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Floating Away Your Anxiety And Stress

When I mentioned to a friend that my baseline neurosis has evolved from daily stress into anxiety, her response was – "Go for a float!"

A float?

Yes — spend an hour in a dark, soundproof room floating in a body-temperature warm pool. "The heavy salt concentration does the work for you," my friend told me. "You just lie there and meditate."

As a doctor wary of overprescribing medications, I was intrigued by the idea that floating can combat stress and anxiety, but I wanted to know if there's any science to back up this claim.

So I visited the lab of neuropsychologist Justin Feinstein at the Laureate Institute for Brain Research in Tulsa, Okla. Feinstein is investigating float therapy as a nonpharmacological treatment for people with conditions like anxiety and depression.

"These are individuals with PTSD disorder, panic disorder, generalized anxiety disorder, social anxiety — we covered the whole spectrum of different types of anxiety," he says.

Before volunteers get in the pool, Feinstein maps their brains using functional MRI, which provides images of the brain's metabolic activity. Feinstein takes images again after a 60-minute float. And he's finding that floating seems to quiet activity in the amygdala, the brain's center of fear and anxiety.

Feinstein asked if I wanted to try it, so after a quick shower, I jumped right in.

A staff member demonstrates the float tank used for studies at the Laureate Institute for Brain Research in Tulsa, Okla.
/ Courtesy of Shane Bevel for Saint Francis Health Care System
Courtesy of Shane Bevel for Saint Francis Health Care System
A staff member demonstrates the float tank used for studies at the Laureate Institute for Brain Research in Tulsa, Okla.

The round pool is 1 foot deep, 8 feet in diameter, and saturated with 1,332 pounds of magnesium sulfate, commonly known as Epsom salt. It holds you up like a mattress. The room is soundproof, the lights are off and you just lay back and float.

Floating made me feel weightless; it's kind of like being suspended in air. I could feel my muscles relaxing. There was one exception — I noticed how clenched my jaw was, probably my natural state of being. I really had to focus on letting it relax.

It took a while to let my thoughts quiet down, but eventually I was so relaxed I fell asleep—while floating!

While this sounds promising, it's important to remember that this research is preliminary. One of Feinstein's pilot studies, which is currently under review for publication, found that in 50 individuals with anxiety, all showed measurable signs of relaxation including lowered blood pressure, lowered activity in the brain, and significantly reduced symptoms of anxiety. Feinstein has found that some of these effects can last over 24 hours. The Float Clinic and Research Center has many other ongoing studies and another currently under review for publication.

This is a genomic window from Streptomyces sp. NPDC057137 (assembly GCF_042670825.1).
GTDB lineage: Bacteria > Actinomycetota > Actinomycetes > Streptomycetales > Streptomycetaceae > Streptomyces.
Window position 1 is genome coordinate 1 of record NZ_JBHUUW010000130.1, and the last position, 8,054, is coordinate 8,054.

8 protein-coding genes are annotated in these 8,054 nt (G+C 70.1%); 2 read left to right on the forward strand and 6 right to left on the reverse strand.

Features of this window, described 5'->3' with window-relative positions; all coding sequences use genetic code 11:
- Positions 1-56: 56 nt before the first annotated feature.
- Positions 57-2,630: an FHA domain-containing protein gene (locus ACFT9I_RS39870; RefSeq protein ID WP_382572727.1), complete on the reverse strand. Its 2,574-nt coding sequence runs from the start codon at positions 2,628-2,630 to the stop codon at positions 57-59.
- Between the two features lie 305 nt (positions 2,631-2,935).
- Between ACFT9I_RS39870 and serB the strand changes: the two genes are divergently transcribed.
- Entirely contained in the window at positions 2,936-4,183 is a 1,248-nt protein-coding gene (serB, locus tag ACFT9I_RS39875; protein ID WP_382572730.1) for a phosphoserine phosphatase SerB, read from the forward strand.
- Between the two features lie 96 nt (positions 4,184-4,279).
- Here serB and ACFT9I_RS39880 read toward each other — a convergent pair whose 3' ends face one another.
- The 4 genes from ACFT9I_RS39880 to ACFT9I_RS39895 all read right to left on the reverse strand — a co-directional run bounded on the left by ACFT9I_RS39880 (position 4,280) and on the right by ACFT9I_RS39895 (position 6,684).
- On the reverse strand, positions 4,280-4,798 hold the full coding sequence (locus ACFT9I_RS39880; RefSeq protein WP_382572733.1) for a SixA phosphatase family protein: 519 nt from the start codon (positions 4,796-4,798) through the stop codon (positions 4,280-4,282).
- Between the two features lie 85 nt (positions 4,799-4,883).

Even though floating isn't a proven treatment, more and more commercial float centers are opening across the country, including the H2Oasis Float Center and Tea House, which opened here in Tulsa a little over a year ago. It uses the same open pools that were designed for Feinstein's lab as well as small, enclosed float pods which can be claustrophobic for some people. A one-hour float session costs between $50 and $70.

"At the very minimum, you are going to have one of the most relaxing hours of your life," says Debra Worthington, co-owner of the facility. She says that many people come here trying to float their anxieties away — injured athletes, veterans with PTSD, people with chronic pain and anxiety.

"I have people leaving the pools crying because they never knew they could feel that good because they have so much pain on a daily basis, whether it's physical pain or mental pain," Worthington says.

While medication is beneficial for many anxiety and mood disorders, many classes of the drugs are habit-forming, and all have side effects that patients often find unpleasant. So while floating isn't a proven therapy, there's little harm in trying to float some of that stress away.

John Henning Schumann is an internal medicine doctor and serves as president of the University of Oklahoma's Tulsa campus. He also hosts Studio Tulsa: Medical Monday on KWGS Public Radio Tulsa. This story was produced by Jane Greenhalgh.

Copyright 2021 NPR. To see more, visit https://www.npr.org.

John Henning Schumann, M.D., is an internal medicine physician and writer (http://glasshospital.com). He has contributedto Slate,The Atlantic,Marketplace, and National Public Radio’s health blog,Shots.
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